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Frequently Asked Questions Animals

Frequently Asked Questions

If you have been bitten by a domesticated animal or your pet bites someone, call Douglas County Animal Services (DCAS) immediately at 303-660-7529. If the bite happens after normal hours of operation, contact the Sheriff’s Office at 303-660-7500.  Colorado law requires you to report all domesticated animal bites within 12 hours.

An animal law enforcement officer will contact the owner and victim to complete a bite report and to quarantine the animal. Domestic pets are quarantined for 10 days from the date of the bite or exposure, including the day of the bite or exposure.

Quarantines generally require confinement at the owner’s home to prevent the animal from wandering or coming into contact with other people or pets outside the household. Home quarantines are normally permitted unless the owner is unwilling or unable to securely confine the animal during the quarantine period or when there are dangerous animal charges filed or pending.

If animals are not quarantined at home, they are confined at a veterinary hospital or the animal shelter. Officers determine quarantine sites based on the circumstances on a case-by-case basis. Home quarantines are not an owner’s right, but a courtesy extended to responsible owners. Quarantines at locations other than the owner’s home will be at the owner’s expenses.

After the 10-day quarantine is over, DCAS will follow-up to ensure the animal does not exhibit any signs or symptoms that are consistent with the rabies virus and release the animal from quarantine.

This is a matter of public safety and health and must be taken seriously.

Patience and consistency are the keys to successful training and behavior modification, but you must start with good information. The DCAS recommends obedience lessons for all canines, starting when they’re puppies. Consult local dog obedience clubs in the telephone directory, or contact breed or dog clubs for recommendations.  Consult local cat clubs or your veterinarian about behavior modification for cats.

Most pets turned in to shelters are relinquished because of behavior problems, most of which are minor and can be easily corrected. Training makes your pet easier to live with, happier, better adjusted and a welcome community member.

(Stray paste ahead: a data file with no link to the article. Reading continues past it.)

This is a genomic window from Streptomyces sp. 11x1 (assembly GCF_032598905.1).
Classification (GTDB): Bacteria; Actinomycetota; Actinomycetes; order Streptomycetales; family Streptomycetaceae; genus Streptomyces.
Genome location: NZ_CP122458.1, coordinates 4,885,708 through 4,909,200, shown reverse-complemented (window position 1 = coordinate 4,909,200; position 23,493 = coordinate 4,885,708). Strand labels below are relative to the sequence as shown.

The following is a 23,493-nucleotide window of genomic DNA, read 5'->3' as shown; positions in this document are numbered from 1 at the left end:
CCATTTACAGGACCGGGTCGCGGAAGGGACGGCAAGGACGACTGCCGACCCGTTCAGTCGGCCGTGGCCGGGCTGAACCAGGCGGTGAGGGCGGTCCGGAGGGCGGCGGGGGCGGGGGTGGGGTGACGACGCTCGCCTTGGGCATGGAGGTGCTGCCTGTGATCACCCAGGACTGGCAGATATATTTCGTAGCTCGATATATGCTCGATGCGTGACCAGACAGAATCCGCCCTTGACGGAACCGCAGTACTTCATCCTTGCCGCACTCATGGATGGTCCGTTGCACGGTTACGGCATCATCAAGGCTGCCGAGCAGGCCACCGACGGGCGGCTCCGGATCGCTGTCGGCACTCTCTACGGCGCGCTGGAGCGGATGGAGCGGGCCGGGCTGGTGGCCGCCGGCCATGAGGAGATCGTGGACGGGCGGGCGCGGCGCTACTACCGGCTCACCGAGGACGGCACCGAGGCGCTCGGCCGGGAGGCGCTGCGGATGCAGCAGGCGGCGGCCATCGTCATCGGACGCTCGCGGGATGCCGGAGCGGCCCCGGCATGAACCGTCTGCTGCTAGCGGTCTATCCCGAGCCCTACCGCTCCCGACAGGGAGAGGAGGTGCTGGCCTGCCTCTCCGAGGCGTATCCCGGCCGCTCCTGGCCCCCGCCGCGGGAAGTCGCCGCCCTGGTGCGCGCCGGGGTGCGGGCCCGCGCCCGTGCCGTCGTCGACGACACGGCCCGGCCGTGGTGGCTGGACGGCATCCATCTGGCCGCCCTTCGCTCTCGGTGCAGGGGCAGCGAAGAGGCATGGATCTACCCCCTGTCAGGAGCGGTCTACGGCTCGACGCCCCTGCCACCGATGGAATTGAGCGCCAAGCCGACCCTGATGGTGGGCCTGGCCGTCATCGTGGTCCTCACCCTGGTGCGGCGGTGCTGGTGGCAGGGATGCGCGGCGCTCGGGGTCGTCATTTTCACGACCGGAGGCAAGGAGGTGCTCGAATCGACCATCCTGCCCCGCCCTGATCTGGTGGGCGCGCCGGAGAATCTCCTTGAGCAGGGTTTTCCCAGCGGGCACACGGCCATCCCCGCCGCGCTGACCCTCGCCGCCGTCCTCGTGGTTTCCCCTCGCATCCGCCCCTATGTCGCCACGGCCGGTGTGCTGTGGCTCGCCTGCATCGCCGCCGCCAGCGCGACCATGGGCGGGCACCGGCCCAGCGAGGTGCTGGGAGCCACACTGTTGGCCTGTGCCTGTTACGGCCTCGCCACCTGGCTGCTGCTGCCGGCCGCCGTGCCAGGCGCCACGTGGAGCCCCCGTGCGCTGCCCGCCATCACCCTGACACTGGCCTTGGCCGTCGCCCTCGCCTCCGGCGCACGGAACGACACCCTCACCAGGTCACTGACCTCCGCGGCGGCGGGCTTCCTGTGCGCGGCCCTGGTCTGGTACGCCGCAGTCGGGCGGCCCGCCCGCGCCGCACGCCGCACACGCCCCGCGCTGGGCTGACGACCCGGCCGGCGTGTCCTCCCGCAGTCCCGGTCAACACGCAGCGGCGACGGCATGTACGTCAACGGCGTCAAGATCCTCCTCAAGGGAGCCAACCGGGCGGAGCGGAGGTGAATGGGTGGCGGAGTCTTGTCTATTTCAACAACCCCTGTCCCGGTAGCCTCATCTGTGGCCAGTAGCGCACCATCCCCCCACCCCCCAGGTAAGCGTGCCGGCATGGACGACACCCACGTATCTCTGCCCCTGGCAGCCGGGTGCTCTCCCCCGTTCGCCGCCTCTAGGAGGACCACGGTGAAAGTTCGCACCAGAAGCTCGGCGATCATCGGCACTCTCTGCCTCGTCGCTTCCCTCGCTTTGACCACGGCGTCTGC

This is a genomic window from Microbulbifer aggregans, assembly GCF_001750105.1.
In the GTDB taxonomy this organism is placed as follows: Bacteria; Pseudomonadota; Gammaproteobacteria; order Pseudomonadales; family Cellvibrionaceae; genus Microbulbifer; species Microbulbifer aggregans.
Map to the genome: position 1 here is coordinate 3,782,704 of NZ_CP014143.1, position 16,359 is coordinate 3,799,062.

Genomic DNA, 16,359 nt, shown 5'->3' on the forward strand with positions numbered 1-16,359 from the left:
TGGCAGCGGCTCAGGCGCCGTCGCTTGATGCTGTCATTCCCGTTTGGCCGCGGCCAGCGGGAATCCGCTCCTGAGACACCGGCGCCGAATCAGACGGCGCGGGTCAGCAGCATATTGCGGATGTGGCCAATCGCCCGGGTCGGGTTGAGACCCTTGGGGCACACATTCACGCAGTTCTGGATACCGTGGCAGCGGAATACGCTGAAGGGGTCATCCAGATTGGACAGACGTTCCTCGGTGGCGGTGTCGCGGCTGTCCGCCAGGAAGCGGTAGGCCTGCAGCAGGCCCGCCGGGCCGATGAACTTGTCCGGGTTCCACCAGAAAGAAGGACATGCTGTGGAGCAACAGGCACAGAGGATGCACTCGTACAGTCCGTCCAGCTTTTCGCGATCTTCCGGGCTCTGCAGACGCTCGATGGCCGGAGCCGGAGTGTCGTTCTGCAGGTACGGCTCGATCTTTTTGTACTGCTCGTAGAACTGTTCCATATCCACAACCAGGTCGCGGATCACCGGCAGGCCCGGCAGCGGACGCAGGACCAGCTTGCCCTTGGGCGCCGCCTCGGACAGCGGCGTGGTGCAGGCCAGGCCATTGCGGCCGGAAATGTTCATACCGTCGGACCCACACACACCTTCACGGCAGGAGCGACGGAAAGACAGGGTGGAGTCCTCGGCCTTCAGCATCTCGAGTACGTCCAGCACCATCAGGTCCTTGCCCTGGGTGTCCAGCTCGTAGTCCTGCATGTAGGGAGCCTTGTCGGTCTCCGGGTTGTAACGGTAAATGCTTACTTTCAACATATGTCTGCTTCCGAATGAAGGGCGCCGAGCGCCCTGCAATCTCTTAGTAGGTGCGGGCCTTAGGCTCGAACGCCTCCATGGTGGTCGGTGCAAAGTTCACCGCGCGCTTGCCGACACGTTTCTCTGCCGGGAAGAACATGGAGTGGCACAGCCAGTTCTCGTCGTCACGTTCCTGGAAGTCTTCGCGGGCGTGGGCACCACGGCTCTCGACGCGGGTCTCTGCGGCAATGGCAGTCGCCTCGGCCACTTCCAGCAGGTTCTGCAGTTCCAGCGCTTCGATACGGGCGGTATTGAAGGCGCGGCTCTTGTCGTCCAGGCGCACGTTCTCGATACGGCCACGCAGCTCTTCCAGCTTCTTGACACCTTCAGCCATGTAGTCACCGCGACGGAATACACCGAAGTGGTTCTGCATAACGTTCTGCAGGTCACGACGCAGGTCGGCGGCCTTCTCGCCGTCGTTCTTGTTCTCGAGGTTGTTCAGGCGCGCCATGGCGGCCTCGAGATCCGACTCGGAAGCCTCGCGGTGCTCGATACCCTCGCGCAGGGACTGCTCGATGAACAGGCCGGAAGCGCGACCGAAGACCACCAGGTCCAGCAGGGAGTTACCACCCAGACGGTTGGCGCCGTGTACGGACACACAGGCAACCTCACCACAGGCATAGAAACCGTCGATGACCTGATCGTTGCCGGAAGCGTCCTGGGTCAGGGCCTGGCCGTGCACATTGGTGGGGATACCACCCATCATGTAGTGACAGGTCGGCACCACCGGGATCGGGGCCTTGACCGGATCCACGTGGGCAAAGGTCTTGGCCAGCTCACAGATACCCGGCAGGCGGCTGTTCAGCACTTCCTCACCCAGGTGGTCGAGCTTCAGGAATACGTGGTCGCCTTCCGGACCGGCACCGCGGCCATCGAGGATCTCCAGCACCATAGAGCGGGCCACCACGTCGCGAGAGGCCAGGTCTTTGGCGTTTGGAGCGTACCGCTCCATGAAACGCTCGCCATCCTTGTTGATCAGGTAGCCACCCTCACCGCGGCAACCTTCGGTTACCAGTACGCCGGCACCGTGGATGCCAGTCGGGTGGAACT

Dead animals that are on public streets are picked up by a dead animal removal service administered by the Douglas County Sheriff Office. To request a dead animal to be picked up call DCSO Dispatch at 303-660-7500. (ex. any animal larger than a rabbit)

Dead animals on Highways or Interstates are the responsibility of the Colorado Department of Transportation. For these services call 303- 757-9514.

Douglas County Animal Services does not pick up dead animals, unless they are a pet wearing identification.

A deceased animal can be taken to your local veterinarian or to The Buddy Center located at 4556 Castleton Ct. Castle Rock, Colorado 80109 (Map It!).  We recommend that you call your veterinarian or The Buddy Center before transporting the animal so they can answer your questions.

The loss of an animal companion can be devastating and painful. For many, it’s as traumatic as losing a family member or a dear friend and can trigger an intense grieving process. It’s important to acknowledge the feelings and grieve.

There are numerous off leash parks located in Douglas County. These parks are operated by several different organizations within Douglas County.

Please visit Dog Off-Leash Areas for a complete listing or contact Douglas County Open Space at 303.660.7495.

You are allowed to have four (4) adult dogs at one residence. An adult dog is defined as a dog that is 4 months of age or older.

Resolution R-998-100 1.05 (4)

No person shall keep or harbor more than four dogs of four months of age or older on any premises, unless such dogs are kept or harbored in a kennel approved pursuant to the Douglas County Zoning Resolution.